The key findings are as follows:
- There’s a wide and growing adoption of e-learning among NPOs, being the largest organizations the most rapid adopters. The survey points that the main reasons for this are a big annual budget and/or a wide geographic focus. I totally agree with this, but I’d like to add that a managerial culture within the organization is also a must to adopt e-learning. While little NPOs usually just don’t “understand” the concept of investment, bigger NPOs do. The reason – linked to big budgets, of course – is that they prefer action than bureaucracy, forgetting that some of this bureaucracy will entail more efficiency in the overall performance of the NPO and its projects.
- Vast majority of organizations are (somewhat) satisfied, mainly due to convenience for learners, ability to reach more learners (access) and cost-effectiveness.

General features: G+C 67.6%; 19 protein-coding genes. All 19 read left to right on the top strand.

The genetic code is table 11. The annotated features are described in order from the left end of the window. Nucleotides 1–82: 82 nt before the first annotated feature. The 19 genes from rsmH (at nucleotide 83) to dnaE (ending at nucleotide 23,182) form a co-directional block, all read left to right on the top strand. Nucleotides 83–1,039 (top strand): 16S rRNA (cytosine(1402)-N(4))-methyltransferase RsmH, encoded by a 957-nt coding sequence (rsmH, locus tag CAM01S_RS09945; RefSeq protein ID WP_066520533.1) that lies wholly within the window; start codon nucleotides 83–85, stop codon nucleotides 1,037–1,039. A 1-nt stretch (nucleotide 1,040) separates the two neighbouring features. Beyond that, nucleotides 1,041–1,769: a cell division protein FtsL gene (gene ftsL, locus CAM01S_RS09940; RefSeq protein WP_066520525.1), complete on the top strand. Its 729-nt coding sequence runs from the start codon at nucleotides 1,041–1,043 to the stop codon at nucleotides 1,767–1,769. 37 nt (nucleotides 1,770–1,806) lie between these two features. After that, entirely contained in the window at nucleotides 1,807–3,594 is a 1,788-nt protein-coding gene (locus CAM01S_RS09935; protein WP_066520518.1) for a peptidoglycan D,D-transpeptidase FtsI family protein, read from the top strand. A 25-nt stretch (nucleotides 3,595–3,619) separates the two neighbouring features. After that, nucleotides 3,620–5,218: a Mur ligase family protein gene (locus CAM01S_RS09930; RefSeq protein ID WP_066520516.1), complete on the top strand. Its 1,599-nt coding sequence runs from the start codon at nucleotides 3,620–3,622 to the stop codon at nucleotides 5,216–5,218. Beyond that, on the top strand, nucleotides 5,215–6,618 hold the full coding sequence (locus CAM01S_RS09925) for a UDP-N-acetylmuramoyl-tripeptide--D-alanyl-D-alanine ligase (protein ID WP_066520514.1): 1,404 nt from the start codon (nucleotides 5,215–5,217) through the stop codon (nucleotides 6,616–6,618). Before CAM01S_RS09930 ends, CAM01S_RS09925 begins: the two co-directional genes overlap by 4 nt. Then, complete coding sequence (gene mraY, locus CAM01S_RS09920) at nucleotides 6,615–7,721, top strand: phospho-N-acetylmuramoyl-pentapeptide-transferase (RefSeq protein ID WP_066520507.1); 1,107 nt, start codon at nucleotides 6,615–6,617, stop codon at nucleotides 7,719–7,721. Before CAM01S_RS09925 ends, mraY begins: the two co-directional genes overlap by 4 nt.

- Main barriers are staff time, funding, expertise, concern about end user’s technology and concern for effectiveness. I think most of these barriers will disappear once e-learning is a well known technology widely adopted by many, especially concern and expertise matters. Staff time barries are surely linked with what I said before about seeing training in general (not just e-learning) an investment instead of a simple expenditure such as travel costs or electricity consumes.
- Most uses concern staff and volunteer training, in first place, and advocacy in second place. There’s a big lack of training for development. End user’s technology concern/shortage is, no doubt, the barrier to overcome in this case. Sadly, is surely one of the best applications of e-learning in development projects.
[via Development Gateway]
If you need to cite this article in a formal way (i.e. for bibliographical purposes) I dare suggest:
Peña-López, I. (2004) “e-Learning in Nonprofits and Associations” In ICTlogy,
#15, December 2004. Barcelona: ICTlogy.
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